Midwest corn fields 'A hell of a mess'
Corn fields and city streets alike are turning into lakes and rivers as swollen rivers share their excess contents with whatever landscape will receive it. Unfortunately, that now-flooded land also happens to be home to corn and soybean plants struggling to survive the ongoing deluge.
Estimates of corn acres requiring replanting are trickling in anywhere from three to 10% for Iowa, and in that state and other areas of the Corn Belt, the standing water is adding to an already painful spring for many farmers. Even if acres aren't submerged right now, soils simply too wet to allow fieldwork are alone creating problems that could loom large later in the season.
Some farmers say the rough conditions thus far this spring are causing them to change their plans for what many expected to be a good crop with high market prices.
"To the southeast of me they have a hell of a mess and won't need much bin space this fall," writes Agriculture Online Marketing Talk member north ia farmer. "Overall, I still have a chance at a good crop if the guys cut the rain dance soon. I'm thinking about putting that new green paint on hold and investing in some black pipe."
Replanting is now the only course of action some farmers have if they're to salvage a corn crop. The number of acres analysts expect will be replanted is already shooting into the millions. One analyst said in a Dow Jones Newswires report on Tuesday that "four to five percent, at least 4 million acres" would likely be replanted.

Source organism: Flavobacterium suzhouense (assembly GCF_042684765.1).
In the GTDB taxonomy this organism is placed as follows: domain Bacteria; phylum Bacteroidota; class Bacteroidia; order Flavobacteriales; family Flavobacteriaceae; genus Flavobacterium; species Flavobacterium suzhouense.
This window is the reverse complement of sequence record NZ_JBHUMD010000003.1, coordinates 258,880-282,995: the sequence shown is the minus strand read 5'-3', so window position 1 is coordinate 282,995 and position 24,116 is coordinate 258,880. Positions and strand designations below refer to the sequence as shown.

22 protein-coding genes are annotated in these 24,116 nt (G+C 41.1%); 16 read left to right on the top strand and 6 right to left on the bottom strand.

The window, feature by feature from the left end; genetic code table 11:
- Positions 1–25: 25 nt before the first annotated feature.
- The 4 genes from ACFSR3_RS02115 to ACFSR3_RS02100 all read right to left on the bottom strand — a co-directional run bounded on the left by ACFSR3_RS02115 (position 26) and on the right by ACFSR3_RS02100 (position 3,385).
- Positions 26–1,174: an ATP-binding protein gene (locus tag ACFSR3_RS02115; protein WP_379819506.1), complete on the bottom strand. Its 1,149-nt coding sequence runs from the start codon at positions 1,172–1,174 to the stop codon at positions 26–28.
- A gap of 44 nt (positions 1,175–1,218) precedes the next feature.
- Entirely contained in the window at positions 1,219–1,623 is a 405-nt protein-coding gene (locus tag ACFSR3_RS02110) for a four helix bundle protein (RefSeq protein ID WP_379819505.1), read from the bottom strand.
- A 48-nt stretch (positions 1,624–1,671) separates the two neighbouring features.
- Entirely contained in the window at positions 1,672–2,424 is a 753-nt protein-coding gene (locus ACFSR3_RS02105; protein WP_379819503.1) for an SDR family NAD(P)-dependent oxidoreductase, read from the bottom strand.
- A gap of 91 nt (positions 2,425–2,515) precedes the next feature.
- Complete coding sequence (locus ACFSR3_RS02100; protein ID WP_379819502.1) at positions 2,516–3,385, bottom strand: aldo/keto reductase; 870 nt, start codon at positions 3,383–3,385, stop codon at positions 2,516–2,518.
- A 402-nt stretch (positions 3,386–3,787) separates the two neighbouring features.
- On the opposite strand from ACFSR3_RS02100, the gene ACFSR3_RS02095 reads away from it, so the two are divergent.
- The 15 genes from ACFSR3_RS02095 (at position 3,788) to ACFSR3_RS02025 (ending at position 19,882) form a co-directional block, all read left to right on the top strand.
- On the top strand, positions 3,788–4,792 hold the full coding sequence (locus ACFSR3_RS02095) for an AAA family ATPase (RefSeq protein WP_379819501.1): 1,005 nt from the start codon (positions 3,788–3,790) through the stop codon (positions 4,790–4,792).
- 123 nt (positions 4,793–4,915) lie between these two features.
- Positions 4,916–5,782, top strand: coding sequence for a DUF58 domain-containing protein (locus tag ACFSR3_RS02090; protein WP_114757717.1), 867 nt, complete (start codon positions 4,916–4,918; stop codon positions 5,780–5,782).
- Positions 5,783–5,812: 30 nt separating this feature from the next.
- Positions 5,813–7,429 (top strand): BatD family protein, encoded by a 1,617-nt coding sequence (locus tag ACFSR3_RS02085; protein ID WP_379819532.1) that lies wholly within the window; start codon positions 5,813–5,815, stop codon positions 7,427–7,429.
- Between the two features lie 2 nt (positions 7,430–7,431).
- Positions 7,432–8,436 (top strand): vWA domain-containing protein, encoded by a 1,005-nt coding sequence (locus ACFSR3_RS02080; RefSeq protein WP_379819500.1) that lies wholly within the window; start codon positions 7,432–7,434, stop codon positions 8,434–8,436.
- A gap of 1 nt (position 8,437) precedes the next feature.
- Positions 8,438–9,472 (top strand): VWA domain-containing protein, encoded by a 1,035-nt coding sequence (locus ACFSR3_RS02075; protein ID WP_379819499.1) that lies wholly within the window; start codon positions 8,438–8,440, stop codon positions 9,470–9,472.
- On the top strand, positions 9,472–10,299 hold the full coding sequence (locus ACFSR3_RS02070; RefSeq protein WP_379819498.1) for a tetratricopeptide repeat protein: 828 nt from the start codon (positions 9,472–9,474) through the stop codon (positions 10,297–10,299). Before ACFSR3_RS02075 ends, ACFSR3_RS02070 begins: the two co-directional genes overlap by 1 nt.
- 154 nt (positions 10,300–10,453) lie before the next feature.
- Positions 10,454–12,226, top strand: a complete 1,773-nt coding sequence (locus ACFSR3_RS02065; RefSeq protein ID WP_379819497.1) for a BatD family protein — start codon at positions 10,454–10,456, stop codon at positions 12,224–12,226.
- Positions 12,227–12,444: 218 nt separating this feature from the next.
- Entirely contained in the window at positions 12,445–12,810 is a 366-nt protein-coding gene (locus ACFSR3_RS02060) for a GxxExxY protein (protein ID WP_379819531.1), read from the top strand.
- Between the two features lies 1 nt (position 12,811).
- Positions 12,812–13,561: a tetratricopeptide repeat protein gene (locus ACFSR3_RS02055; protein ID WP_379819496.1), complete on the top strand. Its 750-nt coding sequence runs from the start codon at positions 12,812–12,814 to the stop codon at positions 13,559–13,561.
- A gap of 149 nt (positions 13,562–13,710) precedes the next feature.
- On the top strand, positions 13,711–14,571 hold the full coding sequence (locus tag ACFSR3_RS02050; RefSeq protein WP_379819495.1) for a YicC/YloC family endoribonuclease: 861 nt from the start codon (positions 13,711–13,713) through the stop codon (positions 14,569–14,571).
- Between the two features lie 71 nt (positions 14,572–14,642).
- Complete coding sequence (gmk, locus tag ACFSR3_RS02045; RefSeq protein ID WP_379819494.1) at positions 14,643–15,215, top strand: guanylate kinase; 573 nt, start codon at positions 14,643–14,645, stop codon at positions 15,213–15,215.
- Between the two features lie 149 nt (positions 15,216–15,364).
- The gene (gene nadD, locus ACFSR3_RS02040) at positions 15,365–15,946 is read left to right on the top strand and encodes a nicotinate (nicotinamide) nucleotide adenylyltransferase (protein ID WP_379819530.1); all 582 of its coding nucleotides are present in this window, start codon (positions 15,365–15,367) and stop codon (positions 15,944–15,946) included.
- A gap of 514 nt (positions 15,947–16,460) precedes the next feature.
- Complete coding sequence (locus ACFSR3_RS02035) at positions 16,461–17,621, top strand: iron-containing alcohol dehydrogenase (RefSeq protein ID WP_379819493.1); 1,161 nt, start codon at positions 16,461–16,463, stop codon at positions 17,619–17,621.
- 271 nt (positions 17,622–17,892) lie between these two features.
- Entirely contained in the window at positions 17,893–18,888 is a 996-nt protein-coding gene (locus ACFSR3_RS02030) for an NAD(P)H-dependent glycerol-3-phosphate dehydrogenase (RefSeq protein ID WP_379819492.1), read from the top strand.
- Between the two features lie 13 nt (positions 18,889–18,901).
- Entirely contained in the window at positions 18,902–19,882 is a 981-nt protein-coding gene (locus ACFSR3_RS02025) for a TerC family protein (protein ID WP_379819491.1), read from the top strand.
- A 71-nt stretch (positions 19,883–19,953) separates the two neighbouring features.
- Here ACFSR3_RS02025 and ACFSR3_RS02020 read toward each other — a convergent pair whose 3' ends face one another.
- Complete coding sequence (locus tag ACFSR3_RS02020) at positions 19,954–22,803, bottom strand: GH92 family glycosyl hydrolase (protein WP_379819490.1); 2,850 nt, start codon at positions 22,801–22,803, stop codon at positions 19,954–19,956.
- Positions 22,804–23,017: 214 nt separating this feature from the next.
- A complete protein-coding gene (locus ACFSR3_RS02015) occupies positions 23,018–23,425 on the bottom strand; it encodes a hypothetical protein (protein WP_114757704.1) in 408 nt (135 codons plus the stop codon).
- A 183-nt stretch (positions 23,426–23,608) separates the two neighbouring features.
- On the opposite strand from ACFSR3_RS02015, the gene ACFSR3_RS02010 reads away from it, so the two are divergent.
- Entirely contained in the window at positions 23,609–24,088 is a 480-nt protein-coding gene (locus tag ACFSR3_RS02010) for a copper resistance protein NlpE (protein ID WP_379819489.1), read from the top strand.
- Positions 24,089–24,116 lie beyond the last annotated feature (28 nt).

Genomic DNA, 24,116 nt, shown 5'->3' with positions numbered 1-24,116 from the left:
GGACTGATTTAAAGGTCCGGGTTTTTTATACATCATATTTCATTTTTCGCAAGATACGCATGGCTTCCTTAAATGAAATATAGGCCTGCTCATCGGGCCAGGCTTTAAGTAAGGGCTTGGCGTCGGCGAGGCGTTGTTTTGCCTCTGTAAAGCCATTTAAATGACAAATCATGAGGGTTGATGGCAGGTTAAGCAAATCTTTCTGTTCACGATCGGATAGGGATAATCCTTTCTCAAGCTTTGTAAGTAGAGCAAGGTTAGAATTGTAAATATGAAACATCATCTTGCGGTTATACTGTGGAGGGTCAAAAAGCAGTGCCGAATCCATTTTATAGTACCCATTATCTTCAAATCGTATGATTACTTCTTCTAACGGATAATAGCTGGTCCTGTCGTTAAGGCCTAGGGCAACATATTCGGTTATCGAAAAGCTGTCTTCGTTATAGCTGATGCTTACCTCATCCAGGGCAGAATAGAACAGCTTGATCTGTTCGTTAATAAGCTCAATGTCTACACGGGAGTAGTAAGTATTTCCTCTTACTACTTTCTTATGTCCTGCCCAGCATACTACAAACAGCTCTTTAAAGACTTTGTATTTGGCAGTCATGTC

What should you look for in assessing whether replanting is needed? The main thing is the time plants have spent submerged, according to Ohio State University Extension agronomist Peter Thomison. Corn at or beyond the six-leaf collar stage of development can survive under water for up to two days, provided temperatures are in the moderate 60- to 70-degree range.
"We've had fields covered with water and flooding for a long duration mainly in parts of south central and southwest Ohio, but how widespread the potential problem is we don't know yet," says Thomison, whose state, along with Indiana, has also gotten hit hard by flooding in the last few days. "Unfortunately because of the slow growth of the corn plant, the growing point is still below the soil surface in many fields and that just makes the crop more vulnerable to flooding injury. Throw in the warmer temperatures and that just basically knocks the plant out.
"If temperatures are warm during ponding, the crop may not survive 24 hours. The plant more quickly uses up oxygen in the root zone. Without oxygen, the plant can't perform critical life-sustaining functions," he says.
Once the waters can recede, look for signs of new growth to gauge whether a replant is needed. "Growers...should also analyze the growing point of the plant, and if it's soft and dark in color, that means they've probably lost the plant. The growing point should be white to cream-colored. Flooding injury may not kill the plant outright, but the crop ceases to be a productive plant because the growing point is destroyed and just paves the way for disease development," Thomison adds. "In some cases the crop will survive, but you'll have a sucker rather than a main plant."